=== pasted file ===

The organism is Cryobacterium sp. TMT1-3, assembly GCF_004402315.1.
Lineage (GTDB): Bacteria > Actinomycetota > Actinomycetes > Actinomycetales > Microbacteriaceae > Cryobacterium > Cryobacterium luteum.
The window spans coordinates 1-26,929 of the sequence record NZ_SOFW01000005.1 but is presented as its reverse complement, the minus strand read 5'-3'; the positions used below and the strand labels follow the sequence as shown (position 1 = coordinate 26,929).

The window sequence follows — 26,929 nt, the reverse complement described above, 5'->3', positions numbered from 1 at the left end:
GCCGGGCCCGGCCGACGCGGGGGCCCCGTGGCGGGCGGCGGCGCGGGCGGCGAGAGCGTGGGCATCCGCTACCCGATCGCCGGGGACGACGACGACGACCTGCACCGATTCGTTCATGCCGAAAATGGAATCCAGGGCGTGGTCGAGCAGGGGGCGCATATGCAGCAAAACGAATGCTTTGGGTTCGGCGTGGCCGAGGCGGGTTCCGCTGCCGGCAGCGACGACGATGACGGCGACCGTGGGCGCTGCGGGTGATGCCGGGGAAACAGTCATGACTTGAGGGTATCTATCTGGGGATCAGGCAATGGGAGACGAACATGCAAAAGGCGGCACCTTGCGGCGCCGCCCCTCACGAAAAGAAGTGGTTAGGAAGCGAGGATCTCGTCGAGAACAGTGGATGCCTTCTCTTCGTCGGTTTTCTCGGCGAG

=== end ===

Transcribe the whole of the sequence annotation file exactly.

The organism is Cryobacterium sp. TMT1-3, assembly GCF_004402315.1.
Lineage (GTDB): Bacteria > Actinomycetota > Actinomycetes > Actinomycetales > Microbacteriaceae > Cryobacterium > Cryobacterium luteum.
The window spans coordinates 1-26,929 of the sequence record NZ_SOFW01000005.1 but is presented as its reverse complement, the minus strand read 5'-3'; the positions used below and the strand labels follow the sequence as shown (position 1 = coordinate 26,929).

The window sequence follows — 26,929 nt, the reverse complement described above, 5'->3', positions numbered from 1 at the left end:
GCCGGGCCCGGCCGACGCGGGGGCCCCGTGGCGGGCGGCGGCGCGGGCGGCGAGAGCGTGGGCATCCGCTACCCGATCGCCGGGGACGACGACGACGACCTGCACCGATTCGTTCATGCCGAAAATGGAATCCAGGGCGTGGTCGAGCAGGGGGCGCATATGCAGCAAAACGAATGCTTTGGGTTCGGCGTGGCCGAGGCGGGTTCCGCTGCCGGCAGCGACGACGATGACGGCGACCGTGGGCGCTGCGGGTGATGCCGGGGAAACAGTCATGACTTGAGGGTATCTATCTGGGGATCAGGCAATGGGAGACGAACATGCAAAAGGCGGCACCTTGCGGCGCCGCCCCTCACGAAAAGAAGTGGTTAGGAAGCGAGGATCTCGTCGAGAACAGTGGATGCCTTCTCTTCGTCGGTTTTCTCGGCGAG